Finally, the pairing of low-mimetic mode and tragic theme, which produces a story that stresses perseverance in the face of uncertainty in a tale of the decline and fall of social order, constitutes a second intelligible path through H2. The tragic theme is at odds with the Bush Administration's sunny forecast for the War on Terror. Contrary to the promise of exceptionalist rhetoric, it recreates the alienation and loss that opponents of the War on Terror argued would result from unilateralist foreign policy. Additionally, the notion of agency articulated by the low-mimetic mode is a rebuke of the sovereign agent figured by the rhetoric of the War on Terror. And by locating agency in the average individual, this way of experiencing H2 also undermines the ethos of the Bush Administration, as a central authority, to define the War on Terror. Contrary to the mix of high-mimetic fictional mode and comic dramatic theme, the combination of low-mimetic mode and tragic theme cultivates an oppositional stance.
Thinking about fictional mode and dramatic theme as two potentially overlapping ways of experiencing gameplay reveals a grid of possible affects produced by playing H2. In turn, these affects constitute the rhetorical effect of the game, attitudinally positioning players and forming a part of the discursive backdrop of their lives, the pre-rhetoric that precedes the performance of civic identity. Two possibilities offer players decisive strategies - affirmation or skepticism - to respond to the War on Terror, the situation named by H2. The other two possibilities extol the aporia opened by the War on Terror and reenacted by H2, reproducing the very uncertainty and ambiguity that begged the question of the text.
Digital Games, Rhetorical Practice, and Rhetorical Criticism
Digital games can participate in the construction, contestation, and performance of civic and cultural identity by attitudinally orienting players in relation to social and political tensions. H2 does so by constructing a fictional world structured by the same tenets underwriting the more familiar fictional world of the Bush Administration's construction of a post-9/11 "new normal" and the War on Terror it legitimates. However, H2 not only reenacts the War on Terror, it evokes the social and political tensions characteristic of this persistent situation and offers players an array of possible responses. In fact, it structures an aporia, a fork in the semantic path that invites the gamer to inhabit one of several possible sensibilities, two of which constitute definitive stances in relation to post-9/11 war rhetorics and two of which revel in and restage the undecidability of the situation. And while careful study of specific demographics of players may permit the attribution of particular affects, that is not this essay's aim. Rather, I have attempted to explain that the rhetorical effect (and in this case, affect) of gameplay is a crossroads structured by the game's design but traversed by players.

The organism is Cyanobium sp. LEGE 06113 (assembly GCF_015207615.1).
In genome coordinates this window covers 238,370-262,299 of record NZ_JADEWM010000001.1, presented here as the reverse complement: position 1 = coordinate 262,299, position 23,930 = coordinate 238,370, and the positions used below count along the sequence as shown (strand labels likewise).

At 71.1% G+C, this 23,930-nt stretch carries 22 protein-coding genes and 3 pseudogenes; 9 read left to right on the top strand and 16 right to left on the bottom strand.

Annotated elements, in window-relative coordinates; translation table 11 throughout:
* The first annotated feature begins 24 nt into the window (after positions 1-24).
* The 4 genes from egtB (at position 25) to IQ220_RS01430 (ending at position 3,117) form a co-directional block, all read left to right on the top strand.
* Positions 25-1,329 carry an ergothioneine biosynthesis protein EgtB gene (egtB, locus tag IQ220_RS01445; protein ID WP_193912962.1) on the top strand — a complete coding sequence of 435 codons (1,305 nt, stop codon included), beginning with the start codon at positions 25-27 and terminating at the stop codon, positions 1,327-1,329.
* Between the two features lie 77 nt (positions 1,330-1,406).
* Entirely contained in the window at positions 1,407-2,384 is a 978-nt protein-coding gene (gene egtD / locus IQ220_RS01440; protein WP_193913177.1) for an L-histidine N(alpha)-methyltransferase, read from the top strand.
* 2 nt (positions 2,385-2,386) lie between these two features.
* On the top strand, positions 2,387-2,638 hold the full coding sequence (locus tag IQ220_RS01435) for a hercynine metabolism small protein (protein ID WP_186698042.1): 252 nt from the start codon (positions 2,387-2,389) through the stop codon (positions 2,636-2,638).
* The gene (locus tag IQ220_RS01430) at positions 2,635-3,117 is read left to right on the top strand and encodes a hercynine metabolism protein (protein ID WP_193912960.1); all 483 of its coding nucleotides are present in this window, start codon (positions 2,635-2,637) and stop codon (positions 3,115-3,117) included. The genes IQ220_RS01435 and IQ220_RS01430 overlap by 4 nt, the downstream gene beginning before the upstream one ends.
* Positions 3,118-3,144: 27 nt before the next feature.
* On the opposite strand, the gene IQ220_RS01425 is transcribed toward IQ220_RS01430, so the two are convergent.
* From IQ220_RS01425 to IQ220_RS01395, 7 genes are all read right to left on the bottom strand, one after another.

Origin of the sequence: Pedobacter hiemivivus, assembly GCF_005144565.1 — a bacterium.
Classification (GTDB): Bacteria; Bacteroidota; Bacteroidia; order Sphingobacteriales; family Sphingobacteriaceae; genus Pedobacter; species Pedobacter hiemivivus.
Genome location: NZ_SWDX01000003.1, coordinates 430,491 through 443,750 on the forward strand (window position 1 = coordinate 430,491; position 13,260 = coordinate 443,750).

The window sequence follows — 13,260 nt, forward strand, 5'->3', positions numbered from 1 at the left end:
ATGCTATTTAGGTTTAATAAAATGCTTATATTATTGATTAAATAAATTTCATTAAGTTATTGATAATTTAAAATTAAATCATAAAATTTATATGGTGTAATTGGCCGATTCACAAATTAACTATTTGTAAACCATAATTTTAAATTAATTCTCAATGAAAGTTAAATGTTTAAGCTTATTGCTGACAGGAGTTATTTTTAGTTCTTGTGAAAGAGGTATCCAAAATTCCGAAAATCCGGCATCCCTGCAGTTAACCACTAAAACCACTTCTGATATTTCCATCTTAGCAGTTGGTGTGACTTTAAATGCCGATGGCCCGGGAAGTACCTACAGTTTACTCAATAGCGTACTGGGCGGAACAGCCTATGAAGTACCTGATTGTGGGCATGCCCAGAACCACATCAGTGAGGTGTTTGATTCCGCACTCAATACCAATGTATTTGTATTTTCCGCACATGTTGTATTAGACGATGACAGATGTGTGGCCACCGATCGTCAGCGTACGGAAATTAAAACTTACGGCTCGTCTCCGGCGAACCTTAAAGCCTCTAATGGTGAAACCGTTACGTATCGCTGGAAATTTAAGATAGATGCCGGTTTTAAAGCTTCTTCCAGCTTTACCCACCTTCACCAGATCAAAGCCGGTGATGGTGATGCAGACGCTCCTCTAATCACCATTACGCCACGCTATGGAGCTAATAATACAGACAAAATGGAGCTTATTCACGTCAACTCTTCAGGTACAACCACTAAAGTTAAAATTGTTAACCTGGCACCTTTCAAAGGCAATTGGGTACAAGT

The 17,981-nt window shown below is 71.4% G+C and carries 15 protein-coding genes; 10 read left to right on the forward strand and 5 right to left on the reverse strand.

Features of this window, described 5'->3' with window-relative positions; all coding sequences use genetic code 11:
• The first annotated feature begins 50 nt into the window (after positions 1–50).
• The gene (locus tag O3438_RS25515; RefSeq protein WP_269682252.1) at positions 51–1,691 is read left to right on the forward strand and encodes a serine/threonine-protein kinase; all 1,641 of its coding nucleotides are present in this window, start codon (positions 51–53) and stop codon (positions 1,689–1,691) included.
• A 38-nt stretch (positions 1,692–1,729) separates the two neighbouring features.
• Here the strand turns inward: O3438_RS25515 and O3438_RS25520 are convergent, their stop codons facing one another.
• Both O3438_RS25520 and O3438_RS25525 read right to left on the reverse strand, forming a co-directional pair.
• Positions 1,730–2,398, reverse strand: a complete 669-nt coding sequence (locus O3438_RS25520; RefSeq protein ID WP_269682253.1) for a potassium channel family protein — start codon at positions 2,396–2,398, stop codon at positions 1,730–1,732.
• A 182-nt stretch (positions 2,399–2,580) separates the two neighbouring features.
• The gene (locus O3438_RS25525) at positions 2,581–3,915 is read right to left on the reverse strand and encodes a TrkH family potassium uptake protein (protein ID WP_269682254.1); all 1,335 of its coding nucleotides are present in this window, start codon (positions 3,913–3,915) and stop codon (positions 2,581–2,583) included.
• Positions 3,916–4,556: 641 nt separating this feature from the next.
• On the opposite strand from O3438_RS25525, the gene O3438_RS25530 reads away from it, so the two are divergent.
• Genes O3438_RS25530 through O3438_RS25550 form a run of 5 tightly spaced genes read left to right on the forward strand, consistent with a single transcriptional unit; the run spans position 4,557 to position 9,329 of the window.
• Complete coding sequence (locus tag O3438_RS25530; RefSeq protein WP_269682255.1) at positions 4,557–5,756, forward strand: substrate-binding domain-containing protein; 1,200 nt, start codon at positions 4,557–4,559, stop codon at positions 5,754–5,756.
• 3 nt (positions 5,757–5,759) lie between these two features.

Despite the reticence of the entertainment game industry to have their games associated with the political, digital games are equipment for living. Neither players nor developers need to be conscious of the ludic and discursive parallels between a game and the social context of its production and circulation because lack of intention does not negate the rhetorical effects of the experience of gameplay. Laidlow and Wolpaw, lead writers of Valve's Half-Life series, describe their stance on the politics of game writing:
We put these things together out of the things that are floating around in the environment. It's an intuitive process, and people receive them in an [sic] similar way. There's intuitive stuff going on, but it's not like we had an agenda that we set out to make a dramatic statement. People have fun connecting the dots, and the patterns that emerge might be different for different people (quoted in Graft, 2010).Much like H2 writer Joe Staton's position, Laidlow and Wolpaw acknowledge that players make interpretations and draw conclusions. What they do not acknowledge is the role they play as the rhetors responsible for crafting the game’s discourse, and power they exercise determining the range of possible meanings attributed to a game - their rhetorical agency.
While this essay will not develop this line of argument, it seems reasonable to conclude by suggesting possible lines of future inquiry. In this light, perhaps it is time for game criticism and developers to come to terms with the rhetorical effectivity of digital games and embrace their capacity to call upon game mechanics and features as well as culturally relevant symbols and figurations to influence how players interpret gameplay.
Then again, perhaps the developers already have. After all, H2's narrative and gameplay were structured in a manner that, accounting for their mutually constitutive interrelationship, produced a field of possible attitudinal affects that amounts to equivocation. What better way to ensure commercial success than to offend no one and to please everyone? To say everything and therefore to say nothing at all?